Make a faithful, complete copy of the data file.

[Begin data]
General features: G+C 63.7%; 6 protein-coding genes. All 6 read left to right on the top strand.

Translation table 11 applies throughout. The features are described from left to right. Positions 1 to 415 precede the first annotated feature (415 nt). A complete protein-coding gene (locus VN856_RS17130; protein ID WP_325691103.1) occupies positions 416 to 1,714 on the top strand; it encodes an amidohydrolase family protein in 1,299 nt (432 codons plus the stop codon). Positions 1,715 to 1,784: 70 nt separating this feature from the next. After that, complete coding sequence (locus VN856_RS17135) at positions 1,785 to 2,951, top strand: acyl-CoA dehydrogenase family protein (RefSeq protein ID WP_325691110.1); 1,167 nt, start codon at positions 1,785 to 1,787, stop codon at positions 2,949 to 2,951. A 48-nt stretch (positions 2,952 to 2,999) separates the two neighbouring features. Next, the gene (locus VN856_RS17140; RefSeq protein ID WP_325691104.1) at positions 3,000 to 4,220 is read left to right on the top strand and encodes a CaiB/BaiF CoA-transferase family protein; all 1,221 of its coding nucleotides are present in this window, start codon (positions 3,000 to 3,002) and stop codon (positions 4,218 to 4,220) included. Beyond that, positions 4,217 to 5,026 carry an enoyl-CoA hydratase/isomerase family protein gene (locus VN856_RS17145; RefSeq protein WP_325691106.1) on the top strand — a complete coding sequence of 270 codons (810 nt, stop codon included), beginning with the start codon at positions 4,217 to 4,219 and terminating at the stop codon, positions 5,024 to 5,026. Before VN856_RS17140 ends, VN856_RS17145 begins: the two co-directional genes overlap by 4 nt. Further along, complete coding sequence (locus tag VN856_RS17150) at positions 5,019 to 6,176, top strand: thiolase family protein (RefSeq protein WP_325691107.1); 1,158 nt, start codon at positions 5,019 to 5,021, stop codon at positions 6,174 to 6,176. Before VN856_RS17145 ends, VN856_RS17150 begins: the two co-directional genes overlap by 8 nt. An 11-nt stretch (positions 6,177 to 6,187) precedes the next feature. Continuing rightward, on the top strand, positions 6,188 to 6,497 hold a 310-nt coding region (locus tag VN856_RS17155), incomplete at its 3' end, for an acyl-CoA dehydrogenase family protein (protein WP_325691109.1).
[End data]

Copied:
General features: G+C 63.7%; 6 protein-coding genes. All 6 read left to right on the top strand.

Translation table 11 applies throughout. The features are described from left to right. Positions 1 to 415 precede the first annotated feature (415 nt). A complete protein-coding gene (locus VN856_RS17130; protein ID WP_325691103.1) occupies positions 416 to 1,714 on the top strand; it encodes an amidohydrolase family protein in 1,299 nt (432 codons plus the stop codon). Positions 1,715 to 1,784: 70 nt separating this feature from the next. After that, complete coding sequence (locus VN856_RS17135) at positions 1,785 to 2,951, top strand: acyl-CoA dehydrogenase family protein (RefSeq protein ID WP_325691110.1); 1,167 nt, start codon at positions 1,785 to 1,787, stop codon at positions 2,949 to 2,951. A 48-nt stretch (positions 2,952 to 2,999) separates the two neighbouring features. Next, the gene (locus VN856_RS17140; RefSeq protein ID WP_325691104.1) at positions 3,000 to 4,220 is read left to right on the top strand and encodes a CaiB/BaiF CoA-transferase family protein; all 1,221 of its coding nucleotides are present in this window, start codon (positions 3,000 to 3,002) and stop codon (positions 4,218 to 4,220) included. Beyond that, positions 4,217 to 5,026 carry an enoyl-CoA hydratase/isomerase family protein gene (locus VN856_RS17145; RefSeq protein WP_325691106.1) on the top strand — a complete coding sequence of 270 codons (810 nt, stop codon included), beginning with the start codon at positions 4,217 to 4,219 and terminating at the stop codon, positions 5,024 to 5,026. Before VN856_RS17140 ends, VN856_RS17145 begins: the two co-directional genes overlap by 4 nt. Further along, complete coding sequence (locus tag VN856_RS17150) at positions 5,019 to 6,176, top strand: thiolase family protein (RefSeq protein WP_325691107.1); 1,158 nt, start codon at positions 5,019 to 5,021, stop codon at positions 6,174 to 6,176. Before VN856_RS17145 ends, VN856_RS17150 begins: the two co-directional genes overlap by 8 nt. An 11-nt stretch (positions 6,177 to 6,187) precedes the next feature. Continuing rightward, on the top strand, positions 6,188 to 6,497 hold a 310-nt coding region (locus tag VN856_RS17155), incomplete at its 3' end, for an acyl-CoA dehydrogenase family protein (protein WP_325691109.1).